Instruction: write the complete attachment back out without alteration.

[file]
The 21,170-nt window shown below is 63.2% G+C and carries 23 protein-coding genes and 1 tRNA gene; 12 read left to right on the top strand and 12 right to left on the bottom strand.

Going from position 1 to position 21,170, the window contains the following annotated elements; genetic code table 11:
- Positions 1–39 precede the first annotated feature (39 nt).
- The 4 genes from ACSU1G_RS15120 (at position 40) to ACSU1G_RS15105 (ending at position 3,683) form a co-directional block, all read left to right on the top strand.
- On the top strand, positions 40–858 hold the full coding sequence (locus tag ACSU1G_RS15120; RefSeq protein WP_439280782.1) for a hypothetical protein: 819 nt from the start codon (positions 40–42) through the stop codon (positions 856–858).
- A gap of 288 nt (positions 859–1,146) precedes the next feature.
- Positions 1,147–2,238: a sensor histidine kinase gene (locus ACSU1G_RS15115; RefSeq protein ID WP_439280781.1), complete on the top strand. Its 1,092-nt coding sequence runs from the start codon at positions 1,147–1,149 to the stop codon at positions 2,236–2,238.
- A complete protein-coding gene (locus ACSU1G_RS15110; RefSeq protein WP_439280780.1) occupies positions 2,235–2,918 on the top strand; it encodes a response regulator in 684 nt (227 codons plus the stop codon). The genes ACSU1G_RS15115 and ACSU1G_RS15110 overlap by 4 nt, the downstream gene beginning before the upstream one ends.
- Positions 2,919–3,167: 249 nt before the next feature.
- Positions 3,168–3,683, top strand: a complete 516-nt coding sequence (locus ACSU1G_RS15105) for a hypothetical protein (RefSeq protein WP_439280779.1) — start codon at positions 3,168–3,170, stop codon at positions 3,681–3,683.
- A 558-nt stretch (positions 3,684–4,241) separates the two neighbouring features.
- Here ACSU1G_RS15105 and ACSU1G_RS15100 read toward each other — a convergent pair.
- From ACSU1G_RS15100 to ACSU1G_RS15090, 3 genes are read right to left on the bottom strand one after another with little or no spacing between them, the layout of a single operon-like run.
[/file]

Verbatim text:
The 21,170-nt window shown below is 63.2% G+C and carries 23 protein-coding genes and 1 tRNA gene; 12 read left to right on the top strand and 12 right to left on the bottom strand.

Going from position 1 to position 21,170, the window contains the following annotated elements; genetic code table 11:
- Positions 1–39 precede the first annotated feature (39 nt).
- The 4 genes from ACSU1G_RS15120 (at position 40) to ACSU1G_RS15105 (ending at position 3,683) form a co-directional block, all read left to right on the top strand.
- On the top strand, positions 40–858 hold the full coding sequence (locus tag ACSU1G_RS15120; RefSeq protein WP_439280782.1) for a hypothetical protein: 819 nt from the start codon (positions 40–42) through the stop codon (positions 856–858).
- A gap of 288 nt (positions 859–1,146) precedes the next feature.
- Positions 1,147–2,238: a sensor histidine kinase gene (locus ACSU1G_RS15115; RefSeq protein ID WP_439280781.1), complete on the top strand. Its 1,092-nt coding sequence runs from the start codon at positions 1,147–1,149 to the stop codon at positions 2,236–2,238.
- A complete protein-coding gene (locus ACSU1G_RS15110; RefSeq protein WP_439280780.1) occupies positions 2,235–2,918 on the top strand; it encodes a response regulator in 684 nt (227 codons plus the stop codon). The genes ACSU1G_RS15115 and ACSU1G_RS15110 overlap by 4 nt, the downstream gene beginning before the upstream one ends.
- Positions 2,919–3,167: 249 nt before the next feature.
- Positions 3,168–3,683, top strand: a complete 516-nt coding sequence (locus ACSU1G_RS15105) for a hypothetical protein (RefSeq protein WP_439280779.1) — start codon at positions 3,168–3,170, stop codon at positions 3,681–3,683.
- A 558-nt stretch (positions 3,684–4,241) separates the two neighbouring features.
- Here ACSU1G_RS15105 and ACSU1G_RS15100 read toward each other — a convergent pair.
- From ACSU1G_RS15100 to ACSU1G_RS15090, 3 genes are read right to left on the bottom strand one after another with little or no spacing between them, the layout of a single operon-like run.